The phrase “immortal soul” is never found in the Bible. Is this belief actually based on Scripture, or Greek philosophy?
The online Encyclopedia Britannica, under the topic of “Soul – religion and philosophy” says, “The early Hebrews apparently had a concept of the soul but did not separate it from the body, although later Jewish writers developed the idea of the soul further. Biblical references to the soul are related to the concept of breath and establish no distinction between the ethereal soul and the corporeal body. Christian concepts of a body-soul dichotomy originated with the ancient Greeks and were introduced into Christian theology at an early date by St. Gregory of Nyssa and by St. Augustine.” (our emphasis)
Did Greek mythology creep into Christian theology?
A Soul Equation
How does the Bible describe a “soul”? When God creates Adam in Genesis 2:7, the Bible says, “And the Lord God formed man of the dust of the ground, and breathed into his nostrils the breath of life; and man became a living soul.” (KJV) See the equation? A body formed from dust + the breath of life = a living soul. Adam wasn’t given an immortal soul; he became a living soul! (See also 1 Corinthians 15:45)
Animals are Souls
If you look up the word for “soul” in Genesis 2:7, you will find it is the Hebrew word “nephesh” which means “a breathing creature”. In the KJV the word ‘nephesh’ is translated into the English words, ‘appetite, beast, body, breath, creature, dead, desire, fish, ghost, life, man, person, soul, thing…etc.’ Looking at all the occurrences of the Hebrew word “nephesh”, you’ll find it is used over 600 times! Not only is man a “living soul” (dust + breath of life) – so are the animals! In the first few chapters of Genesis, the same word “nephesh” is used of all living creatures, whether animal, fish or bird. (Animal – Genesis 1: 24; Fish – Genesis 1:20; Bird – Genesis 1:30) So, everything that breathes – animals, fish, birds and people are all described as ‘living souls’.
The Bible Project has a very helpful 4 minute YouTube presentation on ‘nephesh’. To view, click here on NEPHESH.
Sometimes a Soul can be Dead!
While most of the time the word ‘nephesh’ refers to a living creature, person, or just ‘life’ – there are occasions when it refers to a dead ‘person or creature’. For instance:
Numbers 9:10 “Speak unto the children of Israel, saying, If any man of you or of your posterity shall be unclean by reason of a dead body <nephesh>, or be in a journey afar off, yet he shall keep the passover unto the LORD.”
Joshua 11:11 “And they smote all the souls <nephesh>, that were therein with the edge of the sword, utterly destroying them: there was not any left to breathe: and he burnt Hazor with fire.”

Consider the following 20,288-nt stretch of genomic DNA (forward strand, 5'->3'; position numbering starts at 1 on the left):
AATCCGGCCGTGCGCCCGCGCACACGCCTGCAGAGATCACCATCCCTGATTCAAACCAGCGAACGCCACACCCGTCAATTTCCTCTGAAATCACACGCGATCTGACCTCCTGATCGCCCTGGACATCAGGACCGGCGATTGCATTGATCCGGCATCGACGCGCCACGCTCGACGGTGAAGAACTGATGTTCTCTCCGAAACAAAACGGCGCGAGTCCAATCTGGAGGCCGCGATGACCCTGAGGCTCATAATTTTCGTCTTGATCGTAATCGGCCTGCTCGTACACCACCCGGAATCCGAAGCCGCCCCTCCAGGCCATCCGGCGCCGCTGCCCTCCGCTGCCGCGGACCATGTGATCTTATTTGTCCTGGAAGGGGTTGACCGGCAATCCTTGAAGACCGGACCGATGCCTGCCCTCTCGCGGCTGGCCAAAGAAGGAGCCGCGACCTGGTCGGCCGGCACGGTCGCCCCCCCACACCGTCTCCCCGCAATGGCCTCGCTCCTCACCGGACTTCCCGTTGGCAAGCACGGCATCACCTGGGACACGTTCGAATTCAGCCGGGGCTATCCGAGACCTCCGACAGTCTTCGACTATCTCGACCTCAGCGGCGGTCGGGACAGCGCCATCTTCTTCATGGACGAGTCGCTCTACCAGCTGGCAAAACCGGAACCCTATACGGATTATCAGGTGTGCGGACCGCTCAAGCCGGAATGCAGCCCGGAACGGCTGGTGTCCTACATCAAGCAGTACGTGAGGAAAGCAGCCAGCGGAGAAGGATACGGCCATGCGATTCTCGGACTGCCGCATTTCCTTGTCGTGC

Psalm 16:9-10 “Therefore my heart is glad, and my glory rejoiceth: my flesh also shall rest in hope. For thou wilt not leave my soul <nephesh> in hell; neither wilt thou suffer thine Holy One to see corruption.” (This is speaking of Jesus! See Acts 2:31)
Psalm 22:29 “All they that be fat upon earth shall eat and worship: all they that go down to the dust shall bow before him: and none can keep alive his own soul <nephesh>.”
Ezekiel 18:4 “Behold, all souls <nephesh> are mine; as the soul <nephesh> of the father, so also the soul <nephesh> of the son is mine: the soul <nephesh> that sinneth, it shall die.”
So souls can be killed by the sword, they can be dead, they can be left in hell (Hebrew – ‘sheol’, translated ‘‘grave, pit, hell’), they can sin and die, and no one is able to keep their own soul alive. The KJV is one of the few versions that translates ‘nephesh’ as ‘soul’ in four of the passages above. In most modern versions of Joshua 11:11, Psalm 16:9-10 and 22:29, the words ‘me, person, himself, themselves,’ etc. have been used by the translators for ‘nephesh’, rather than ‘soul’. These are all legitimate translations, and do give the sense better in these passages, but may obscure the significance of the fact that a ‘soul’ <nephesh> is not immortal.
As you can see, the Old Testament does not teach the concept of an immortal soul. As we discussed in a previous blog, the expressed hope in the Old Testament involved resurrection to eternal life (Job 14:14-15; 19:25-27; Isaiah 26:19; Daniel 12:1-3; Acts 2:29,24) and paradise on Earth. The faithful of old did not expect to receive immortality until they were resurrected at the last day.
A Departing Soul?
In the Old Testament, however, there is a passage that seems to give credence to the idea of an ‘immortal soul’. In speaking of Rachel’s death, the KJV says, “And it came to pass, as her soul <nephesh> was in departing, (for she died) that she called his name Benoni: but his father called him Benjamin.” (Genesis 35:18) On the first read, this sounds like an immortal soul departing from a dying body. However, had the KJV translators chosen to use one of the other English words frequently translated for ‘nephesh’, the meaning would be clearer. For example, the NIV translates this passage, “As she breathed her last – for she was dying…”
We see the soul ‘equation’ reversed at death when a person or creature breathes their last, and the breath of life, that is, God’s ‘spirit’, leaves the body, the body returns to dust and the soul ceases to exist. In speaking of this fading time of life, Ecclesiastes 12:7, says, “Then shall the dust return to the earth as it was: and the spirit shall return unto God who gave it.”
You may ask, What is the spirit of God? Is this an immortal part of human existence? In our next blog we will briefly consider the word ‘spirit’ in both the Old and New Testament, and see if there is any link to immortality.
After looking at ‘spirit’, we will consider the word ‘soul’ in the New Testament? Is there any evidence of a belief in an immortal soul taught by Jesus or his disciples? Investigate for yourself now with our Discovery Lesson on What is a soul?